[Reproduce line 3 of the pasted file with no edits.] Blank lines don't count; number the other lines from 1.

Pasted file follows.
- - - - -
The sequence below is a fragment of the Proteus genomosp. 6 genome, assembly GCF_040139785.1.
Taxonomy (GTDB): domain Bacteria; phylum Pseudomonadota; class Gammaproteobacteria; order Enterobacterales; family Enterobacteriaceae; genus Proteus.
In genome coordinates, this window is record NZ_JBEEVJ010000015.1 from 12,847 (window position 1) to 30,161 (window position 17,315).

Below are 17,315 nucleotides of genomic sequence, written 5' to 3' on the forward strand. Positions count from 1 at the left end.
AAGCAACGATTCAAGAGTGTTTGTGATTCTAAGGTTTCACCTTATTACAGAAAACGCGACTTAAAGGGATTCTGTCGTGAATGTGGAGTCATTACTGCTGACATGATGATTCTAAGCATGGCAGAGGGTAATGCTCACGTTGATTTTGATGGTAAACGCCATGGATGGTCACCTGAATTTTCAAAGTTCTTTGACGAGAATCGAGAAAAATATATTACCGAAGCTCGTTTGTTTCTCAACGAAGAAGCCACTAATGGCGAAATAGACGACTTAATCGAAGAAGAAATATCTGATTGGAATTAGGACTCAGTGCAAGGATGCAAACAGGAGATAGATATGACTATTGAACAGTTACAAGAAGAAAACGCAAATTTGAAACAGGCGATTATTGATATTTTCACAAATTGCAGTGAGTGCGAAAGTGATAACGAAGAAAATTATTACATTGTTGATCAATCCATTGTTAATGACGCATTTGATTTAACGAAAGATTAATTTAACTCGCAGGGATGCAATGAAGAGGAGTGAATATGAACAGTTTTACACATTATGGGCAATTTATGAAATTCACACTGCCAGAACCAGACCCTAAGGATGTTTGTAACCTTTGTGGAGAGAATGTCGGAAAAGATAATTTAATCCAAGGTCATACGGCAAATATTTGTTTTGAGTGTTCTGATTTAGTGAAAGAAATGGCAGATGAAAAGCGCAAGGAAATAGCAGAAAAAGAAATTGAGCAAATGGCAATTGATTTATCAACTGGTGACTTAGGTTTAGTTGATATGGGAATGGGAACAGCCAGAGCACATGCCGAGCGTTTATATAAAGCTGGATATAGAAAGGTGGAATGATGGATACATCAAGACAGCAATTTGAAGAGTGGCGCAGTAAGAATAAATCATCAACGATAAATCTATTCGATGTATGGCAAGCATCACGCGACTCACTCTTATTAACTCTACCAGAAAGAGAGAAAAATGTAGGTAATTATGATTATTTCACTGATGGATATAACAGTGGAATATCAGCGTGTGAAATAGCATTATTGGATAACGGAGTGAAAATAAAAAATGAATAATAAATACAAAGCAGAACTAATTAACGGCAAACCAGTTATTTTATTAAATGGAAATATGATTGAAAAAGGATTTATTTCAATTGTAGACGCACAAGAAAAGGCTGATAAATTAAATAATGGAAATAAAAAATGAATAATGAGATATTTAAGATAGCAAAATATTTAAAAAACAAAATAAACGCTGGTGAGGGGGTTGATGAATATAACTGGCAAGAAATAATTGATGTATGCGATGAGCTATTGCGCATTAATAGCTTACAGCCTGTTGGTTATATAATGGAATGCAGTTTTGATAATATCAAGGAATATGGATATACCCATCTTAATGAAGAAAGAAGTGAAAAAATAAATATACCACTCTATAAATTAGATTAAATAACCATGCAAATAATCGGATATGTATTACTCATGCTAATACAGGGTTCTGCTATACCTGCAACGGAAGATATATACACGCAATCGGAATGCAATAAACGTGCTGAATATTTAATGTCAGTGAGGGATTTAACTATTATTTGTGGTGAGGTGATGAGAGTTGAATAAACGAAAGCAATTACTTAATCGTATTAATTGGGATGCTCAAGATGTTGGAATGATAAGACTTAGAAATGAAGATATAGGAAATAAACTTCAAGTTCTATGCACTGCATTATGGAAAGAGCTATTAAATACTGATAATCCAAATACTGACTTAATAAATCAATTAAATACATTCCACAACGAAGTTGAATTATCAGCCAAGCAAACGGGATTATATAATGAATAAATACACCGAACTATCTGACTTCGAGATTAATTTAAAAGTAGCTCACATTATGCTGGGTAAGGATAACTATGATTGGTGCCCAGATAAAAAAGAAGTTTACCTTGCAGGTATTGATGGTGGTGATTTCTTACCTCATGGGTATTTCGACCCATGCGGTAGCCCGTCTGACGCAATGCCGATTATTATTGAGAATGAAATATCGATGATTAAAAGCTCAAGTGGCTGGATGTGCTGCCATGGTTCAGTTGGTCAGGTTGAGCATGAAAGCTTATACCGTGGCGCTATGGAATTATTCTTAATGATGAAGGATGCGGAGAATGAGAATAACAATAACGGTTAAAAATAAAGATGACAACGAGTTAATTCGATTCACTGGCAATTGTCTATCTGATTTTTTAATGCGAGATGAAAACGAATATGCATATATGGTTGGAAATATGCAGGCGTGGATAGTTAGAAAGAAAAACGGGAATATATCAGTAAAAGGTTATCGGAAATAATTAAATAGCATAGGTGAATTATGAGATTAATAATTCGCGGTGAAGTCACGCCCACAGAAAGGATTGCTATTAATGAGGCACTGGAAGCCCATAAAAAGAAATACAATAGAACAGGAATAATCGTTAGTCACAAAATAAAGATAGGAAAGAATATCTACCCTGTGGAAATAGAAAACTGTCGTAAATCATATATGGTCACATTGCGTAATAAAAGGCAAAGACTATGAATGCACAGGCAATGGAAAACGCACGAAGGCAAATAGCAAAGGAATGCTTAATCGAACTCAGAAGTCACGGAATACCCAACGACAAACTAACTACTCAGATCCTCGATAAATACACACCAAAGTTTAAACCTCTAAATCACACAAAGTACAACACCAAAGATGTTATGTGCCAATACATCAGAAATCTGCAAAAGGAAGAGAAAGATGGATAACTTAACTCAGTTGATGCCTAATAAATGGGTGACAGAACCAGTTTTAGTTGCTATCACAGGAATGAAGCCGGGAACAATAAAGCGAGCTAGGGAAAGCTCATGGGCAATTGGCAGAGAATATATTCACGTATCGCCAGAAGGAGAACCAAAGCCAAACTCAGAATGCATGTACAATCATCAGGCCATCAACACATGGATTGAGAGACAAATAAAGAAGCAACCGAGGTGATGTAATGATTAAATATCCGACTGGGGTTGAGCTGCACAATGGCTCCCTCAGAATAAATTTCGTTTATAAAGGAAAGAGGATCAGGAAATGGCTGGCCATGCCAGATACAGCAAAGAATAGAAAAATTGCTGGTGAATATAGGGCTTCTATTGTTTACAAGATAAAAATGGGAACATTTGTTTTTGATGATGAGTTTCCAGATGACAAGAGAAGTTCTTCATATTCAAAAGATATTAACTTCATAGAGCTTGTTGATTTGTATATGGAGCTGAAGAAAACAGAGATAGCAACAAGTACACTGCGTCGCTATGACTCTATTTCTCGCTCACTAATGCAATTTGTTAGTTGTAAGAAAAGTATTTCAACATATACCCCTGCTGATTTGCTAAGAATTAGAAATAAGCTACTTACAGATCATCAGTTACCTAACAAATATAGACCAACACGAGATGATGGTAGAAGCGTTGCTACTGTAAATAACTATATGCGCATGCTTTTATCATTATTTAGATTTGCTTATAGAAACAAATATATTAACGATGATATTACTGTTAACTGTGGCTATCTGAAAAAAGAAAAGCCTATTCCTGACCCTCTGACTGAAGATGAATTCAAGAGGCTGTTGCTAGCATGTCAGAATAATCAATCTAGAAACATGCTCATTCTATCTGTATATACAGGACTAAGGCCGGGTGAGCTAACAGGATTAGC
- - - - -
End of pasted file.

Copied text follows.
In genome coordinates, this window is record NZ_JBEEVJ010000015.1 from 12,847 (window position 1) to 30,161 (window position 17,315).